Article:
The Howard coalition will try again, and due to the isolation of unions, the balance of force is on the side of the ruling class.

Trade union leadership

The MUA and Australian Council of Trade Unions (ACTU) leadership has pursued a legal strategy which has depended on court victory. This strategy follows their idea that Patrick’s boss Corrigan, is a bad capitalist.

The MUA officials were boasting that they will co-operate boosting productivity on the waterfront (an improvement of 247% according to their leaflet) and how that they have co-operated in reducing the level of the workforce. They concede that about 500 will have to be laid off and appeared to be willing to co-operate. This shows the officials are willing to co-operate with “good” capitalists.

The Union officials also boast of their co-operation with police and are totally oblivious to any attack by the state. Australian workers have not faced the full force of the state upon them. They have not had the experience of military attacks, which would develop the need for workers defence squads, and the arming of the working class (see the article on the Bolivian General strike).

Union officials have prepared some solidarity, but because of the Workplace Relations Act which outlaws secondary boycotts the ACTU has not done this actively and openly. The Transport Workers Union (TWU) has supported the community pickets, and not crossed them. The AWU told a picket line rally that the overwhelming majority of their members support a general strike.

While the MUA leadership act narrowly firstly in preservation of their own union organisation and jobs and secondly on behalf of their own membership. They neglect the fact that this is first and foremost a class struggle. The pickets have been spirited, however the MUA has not tried to break scab workers and has discouraged workers and activists who do. The MUA has held the mass pickets off the docks, which could have been re occupied by the working class.

The ACTU has held back calls for a general strike, but was forced into a one day general strike in Sydney. The actions of union officials show how they hold back and limit the working class struggle. They are the labour lieutenants, partners with capitalism.

Nobody won! But it’s not over yet!

The bosses wanted, and got a scab workforce trained. They are continuing to force redundancies and concessions from the MUA. They have the backing of their own laws, the WRA. They have successfully mobilised the ruling class against the MUA, by blaming the disruptions to other capitalists on the picket line action of the MUA.

The Union kept it’s jobs. The members, well they “returned to work”, but for most of them Patrick is still able to ‘restructure’ their jobs out of existence.

The working class mobilised in defence of the MUA workers. The working class communities proved to itself that we can build mass pickets, and we can overwhelmingly out-number the cops at short notice. The gains of strength in (behind the scenes) workers organisation are the most important gains for workers. But they will evaporate unless the big lessons are learned by the ‘left’.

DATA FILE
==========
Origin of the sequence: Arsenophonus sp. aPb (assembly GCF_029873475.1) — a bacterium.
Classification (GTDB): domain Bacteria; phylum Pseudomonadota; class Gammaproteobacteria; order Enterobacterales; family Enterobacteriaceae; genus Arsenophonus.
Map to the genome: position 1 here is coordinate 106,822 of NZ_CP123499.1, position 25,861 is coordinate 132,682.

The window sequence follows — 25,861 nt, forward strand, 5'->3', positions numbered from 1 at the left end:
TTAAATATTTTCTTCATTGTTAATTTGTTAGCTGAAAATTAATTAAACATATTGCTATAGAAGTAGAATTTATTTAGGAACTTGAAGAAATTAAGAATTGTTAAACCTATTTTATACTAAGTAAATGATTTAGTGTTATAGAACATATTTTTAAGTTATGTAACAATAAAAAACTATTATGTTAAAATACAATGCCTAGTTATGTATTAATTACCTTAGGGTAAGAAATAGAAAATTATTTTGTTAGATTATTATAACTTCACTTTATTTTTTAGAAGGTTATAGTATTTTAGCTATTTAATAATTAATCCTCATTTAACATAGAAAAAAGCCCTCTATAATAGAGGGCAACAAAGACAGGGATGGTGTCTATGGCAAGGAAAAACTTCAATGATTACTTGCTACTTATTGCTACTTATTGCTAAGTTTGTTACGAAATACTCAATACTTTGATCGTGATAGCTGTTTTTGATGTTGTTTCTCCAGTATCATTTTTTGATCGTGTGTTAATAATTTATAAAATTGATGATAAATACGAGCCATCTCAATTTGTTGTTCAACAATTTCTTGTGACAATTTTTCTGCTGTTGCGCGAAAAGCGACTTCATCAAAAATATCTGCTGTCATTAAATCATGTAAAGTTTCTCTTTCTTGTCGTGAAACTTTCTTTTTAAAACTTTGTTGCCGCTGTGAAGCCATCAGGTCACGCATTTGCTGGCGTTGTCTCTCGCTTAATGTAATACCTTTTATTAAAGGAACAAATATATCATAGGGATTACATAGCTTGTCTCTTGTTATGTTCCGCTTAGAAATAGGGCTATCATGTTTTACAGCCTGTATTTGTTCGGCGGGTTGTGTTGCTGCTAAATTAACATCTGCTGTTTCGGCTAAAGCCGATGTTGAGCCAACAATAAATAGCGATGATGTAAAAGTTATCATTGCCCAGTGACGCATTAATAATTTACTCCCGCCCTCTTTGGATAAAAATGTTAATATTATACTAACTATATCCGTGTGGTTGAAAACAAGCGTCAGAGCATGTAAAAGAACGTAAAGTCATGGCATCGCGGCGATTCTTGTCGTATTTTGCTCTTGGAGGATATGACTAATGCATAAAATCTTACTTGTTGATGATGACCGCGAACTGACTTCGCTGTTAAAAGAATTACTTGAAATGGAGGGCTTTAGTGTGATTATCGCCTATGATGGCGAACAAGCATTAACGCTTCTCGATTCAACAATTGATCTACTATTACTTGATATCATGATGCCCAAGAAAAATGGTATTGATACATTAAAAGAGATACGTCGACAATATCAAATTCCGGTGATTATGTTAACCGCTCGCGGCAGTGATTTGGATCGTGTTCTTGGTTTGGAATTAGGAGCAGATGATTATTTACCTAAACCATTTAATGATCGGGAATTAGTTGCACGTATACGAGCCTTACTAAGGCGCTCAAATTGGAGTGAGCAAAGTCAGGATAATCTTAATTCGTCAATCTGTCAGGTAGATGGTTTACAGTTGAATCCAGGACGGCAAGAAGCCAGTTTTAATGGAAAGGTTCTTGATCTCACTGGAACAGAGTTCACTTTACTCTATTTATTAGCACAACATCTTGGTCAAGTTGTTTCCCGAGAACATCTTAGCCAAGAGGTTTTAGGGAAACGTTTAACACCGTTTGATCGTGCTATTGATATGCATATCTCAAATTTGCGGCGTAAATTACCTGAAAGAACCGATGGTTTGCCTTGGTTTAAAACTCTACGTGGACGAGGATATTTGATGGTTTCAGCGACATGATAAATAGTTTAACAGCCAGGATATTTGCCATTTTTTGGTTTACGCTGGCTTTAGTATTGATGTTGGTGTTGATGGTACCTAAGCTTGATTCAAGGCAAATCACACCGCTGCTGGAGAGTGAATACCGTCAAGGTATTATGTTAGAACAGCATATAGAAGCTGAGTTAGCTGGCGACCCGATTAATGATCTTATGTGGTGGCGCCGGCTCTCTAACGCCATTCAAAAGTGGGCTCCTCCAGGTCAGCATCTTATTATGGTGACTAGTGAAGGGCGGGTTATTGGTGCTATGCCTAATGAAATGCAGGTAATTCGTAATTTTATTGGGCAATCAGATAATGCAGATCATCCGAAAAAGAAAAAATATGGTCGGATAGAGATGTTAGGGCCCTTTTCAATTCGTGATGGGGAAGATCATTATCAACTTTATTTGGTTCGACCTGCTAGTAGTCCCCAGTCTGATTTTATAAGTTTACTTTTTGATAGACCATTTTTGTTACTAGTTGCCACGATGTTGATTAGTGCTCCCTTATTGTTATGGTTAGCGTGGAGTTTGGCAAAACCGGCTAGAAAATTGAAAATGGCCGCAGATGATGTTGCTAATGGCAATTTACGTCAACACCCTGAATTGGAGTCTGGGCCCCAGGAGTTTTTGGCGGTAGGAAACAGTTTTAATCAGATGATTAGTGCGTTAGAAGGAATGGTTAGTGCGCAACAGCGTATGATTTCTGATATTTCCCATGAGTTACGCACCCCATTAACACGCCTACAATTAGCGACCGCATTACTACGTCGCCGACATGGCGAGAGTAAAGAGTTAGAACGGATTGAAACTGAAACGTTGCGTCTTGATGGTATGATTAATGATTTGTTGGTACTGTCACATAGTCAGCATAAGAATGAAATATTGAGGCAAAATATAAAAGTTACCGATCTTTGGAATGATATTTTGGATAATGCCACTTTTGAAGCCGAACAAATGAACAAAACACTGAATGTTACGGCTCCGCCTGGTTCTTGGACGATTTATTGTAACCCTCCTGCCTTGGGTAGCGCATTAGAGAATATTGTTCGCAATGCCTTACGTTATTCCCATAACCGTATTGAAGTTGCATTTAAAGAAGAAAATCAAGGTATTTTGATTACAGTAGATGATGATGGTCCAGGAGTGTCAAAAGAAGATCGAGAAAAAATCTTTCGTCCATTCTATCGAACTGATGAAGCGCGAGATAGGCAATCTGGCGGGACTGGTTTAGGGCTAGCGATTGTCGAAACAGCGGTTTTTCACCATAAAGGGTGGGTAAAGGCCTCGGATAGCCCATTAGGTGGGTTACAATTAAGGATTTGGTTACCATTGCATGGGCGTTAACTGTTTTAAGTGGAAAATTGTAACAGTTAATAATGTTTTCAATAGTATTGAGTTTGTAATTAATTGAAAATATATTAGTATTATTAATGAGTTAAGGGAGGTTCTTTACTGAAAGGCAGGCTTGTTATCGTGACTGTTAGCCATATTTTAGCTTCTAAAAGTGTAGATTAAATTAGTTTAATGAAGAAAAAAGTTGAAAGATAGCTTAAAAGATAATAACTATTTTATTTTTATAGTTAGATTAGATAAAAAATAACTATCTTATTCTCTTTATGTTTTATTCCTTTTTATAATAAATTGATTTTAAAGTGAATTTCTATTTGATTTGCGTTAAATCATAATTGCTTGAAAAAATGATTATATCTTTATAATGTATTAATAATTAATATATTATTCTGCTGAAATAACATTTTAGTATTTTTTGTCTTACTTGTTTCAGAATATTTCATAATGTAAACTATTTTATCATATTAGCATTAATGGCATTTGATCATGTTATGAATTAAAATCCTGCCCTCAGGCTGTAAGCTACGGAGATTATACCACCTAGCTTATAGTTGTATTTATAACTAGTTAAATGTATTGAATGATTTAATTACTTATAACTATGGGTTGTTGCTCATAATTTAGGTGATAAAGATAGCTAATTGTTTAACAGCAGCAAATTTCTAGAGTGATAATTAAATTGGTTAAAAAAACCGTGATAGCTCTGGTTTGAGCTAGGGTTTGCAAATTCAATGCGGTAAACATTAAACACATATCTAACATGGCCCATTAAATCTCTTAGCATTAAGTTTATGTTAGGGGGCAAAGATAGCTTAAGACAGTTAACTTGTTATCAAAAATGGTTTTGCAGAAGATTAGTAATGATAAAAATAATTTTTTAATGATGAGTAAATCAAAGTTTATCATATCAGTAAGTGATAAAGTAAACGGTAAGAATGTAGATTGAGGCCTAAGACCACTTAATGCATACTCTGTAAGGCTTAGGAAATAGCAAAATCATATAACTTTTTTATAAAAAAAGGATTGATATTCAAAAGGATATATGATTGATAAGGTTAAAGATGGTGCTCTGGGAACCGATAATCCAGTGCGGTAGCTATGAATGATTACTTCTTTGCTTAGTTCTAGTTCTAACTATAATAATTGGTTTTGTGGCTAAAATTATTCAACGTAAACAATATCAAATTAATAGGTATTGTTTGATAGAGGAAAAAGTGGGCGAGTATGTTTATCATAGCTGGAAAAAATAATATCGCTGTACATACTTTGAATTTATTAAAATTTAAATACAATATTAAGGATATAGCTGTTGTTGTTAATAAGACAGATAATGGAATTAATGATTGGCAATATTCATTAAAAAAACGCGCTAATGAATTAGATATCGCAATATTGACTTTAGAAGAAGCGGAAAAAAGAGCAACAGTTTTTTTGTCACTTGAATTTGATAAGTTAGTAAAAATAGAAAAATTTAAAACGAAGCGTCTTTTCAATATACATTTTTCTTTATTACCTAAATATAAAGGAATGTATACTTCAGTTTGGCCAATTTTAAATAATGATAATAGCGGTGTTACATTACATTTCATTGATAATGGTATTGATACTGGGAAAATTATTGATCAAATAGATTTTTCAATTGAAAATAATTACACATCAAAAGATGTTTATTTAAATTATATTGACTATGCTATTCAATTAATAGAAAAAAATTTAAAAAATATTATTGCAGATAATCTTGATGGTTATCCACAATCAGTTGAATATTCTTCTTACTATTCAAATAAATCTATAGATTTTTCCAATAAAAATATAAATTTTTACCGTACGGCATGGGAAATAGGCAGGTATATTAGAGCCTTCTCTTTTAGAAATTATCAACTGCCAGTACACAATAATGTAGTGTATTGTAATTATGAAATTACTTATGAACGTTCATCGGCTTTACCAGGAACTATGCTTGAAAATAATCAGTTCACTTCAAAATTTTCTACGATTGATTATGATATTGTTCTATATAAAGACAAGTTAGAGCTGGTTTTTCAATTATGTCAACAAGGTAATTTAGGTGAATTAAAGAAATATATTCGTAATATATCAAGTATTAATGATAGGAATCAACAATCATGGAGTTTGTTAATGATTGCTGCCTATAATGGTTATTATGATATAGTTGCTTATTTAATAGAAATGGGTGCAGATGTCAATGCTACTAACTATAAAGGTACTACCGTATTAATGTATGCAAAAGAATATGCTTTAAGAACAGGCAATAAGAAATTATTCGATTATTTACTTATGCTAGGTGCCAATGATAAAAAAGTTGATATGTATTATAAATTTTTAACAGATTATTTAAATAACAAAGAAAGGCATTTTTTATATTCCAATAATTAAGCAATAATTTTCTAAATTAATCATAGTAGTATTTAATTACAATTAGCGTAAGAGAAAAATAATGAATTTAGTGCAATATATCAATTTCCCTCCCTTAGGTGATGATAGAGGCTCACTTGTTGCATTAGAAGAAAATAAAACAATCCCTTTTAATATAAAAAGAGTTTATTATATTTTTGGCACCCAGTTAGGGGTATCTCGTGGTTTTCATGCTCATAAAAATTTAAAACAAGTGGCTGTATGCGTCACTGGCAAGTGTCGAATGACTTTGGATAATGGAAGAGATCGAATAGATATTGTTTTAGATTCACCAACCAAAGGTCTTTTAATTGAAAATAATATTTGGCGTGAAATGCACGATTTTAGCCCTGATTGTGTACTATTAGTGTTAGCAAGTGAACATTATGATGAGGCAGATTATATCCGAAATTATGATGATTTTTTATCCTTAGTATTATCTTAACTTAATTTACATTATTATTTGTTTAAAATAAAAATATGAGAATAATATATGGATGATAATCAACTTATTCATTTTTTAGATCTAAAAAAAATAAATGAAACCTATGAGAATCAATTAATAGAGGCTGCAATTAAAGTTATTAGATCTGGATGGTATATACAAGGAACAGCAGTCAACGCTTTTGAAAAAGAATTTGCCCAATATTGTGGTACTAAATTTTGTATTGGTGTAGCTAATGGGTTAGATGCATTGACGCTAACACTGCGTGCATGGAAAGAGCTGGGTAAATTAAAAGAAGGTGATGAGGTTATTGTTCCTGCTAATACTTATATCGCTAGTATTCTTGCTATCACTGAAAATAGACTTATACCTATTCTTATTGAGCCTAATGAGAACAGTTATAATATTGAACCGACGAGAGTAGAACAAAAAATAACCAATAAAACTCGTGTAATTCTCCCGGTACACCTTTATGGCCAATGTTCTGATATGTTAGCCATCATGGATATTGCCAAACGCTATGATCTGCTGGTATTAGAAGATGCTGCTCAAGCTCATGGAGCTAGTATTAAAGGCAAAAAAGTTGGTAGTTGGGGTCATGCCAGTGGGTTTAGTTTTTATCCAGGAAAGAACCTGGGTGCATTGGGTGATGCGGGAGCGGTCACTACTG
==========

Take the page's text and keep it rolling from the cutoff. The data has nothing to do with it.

Revolutionary leadership.

“MUA here to stay” “The workers united will never be defeated”

The role of the left has basically been to support the MUA. The Socialist Alternative are closely identified with the union bureaucracy. International Socialist Organisation(ISO) has at least been prepared to attack the leadership court strategy. But all they argue is that effective picketing can win. Which is all their New Zealand branch, the Socialist Workers Organisation (SWO) can do.

The chanting going on is not analysis of the MUA struggle. Unless you think that the struggle can be won without a break from the union bureaucracy and within the framework of defence of national capitalism ‘Australia First’. Those workers who have a privileged position to defend, may believe so.

Working class spontaneity cannot provide the solution, a revolutionary vanguard is necessary.

The tactics that are needed are working class international rank-and-file solidarity that is expressed in mass illegal pickets. Workers in Australia have entered this road, but have been held back by the leadership and the nationalist fiction of the “good” (Australian) capitalist who will give them a “fair go”.

To be effective unionists in the US and NZ for example, must use the mass illegal pickets to bring the production and distribution of scab labour to a dead halt. The revolutionary left must expose the reformist union leadership by encouraging workers to take the next step. Union officials will be shown up when they refuse to act on the rank-and-file demands. This will raise the question of class rule, but without a serious revolutionary leadership, such struggles will be contained by the bureaucracy and won by the bosses.

Form rank-and-file strike committees!

International Mass Pickets against Scab ships!

For indefinite strike action!

Prepare for a General Strike!

Build a new Leninist-Trotskyist Party!

From Class Struggle No 22 June-July 1998

Written by raved

August 26, 2007 at 10:26 pm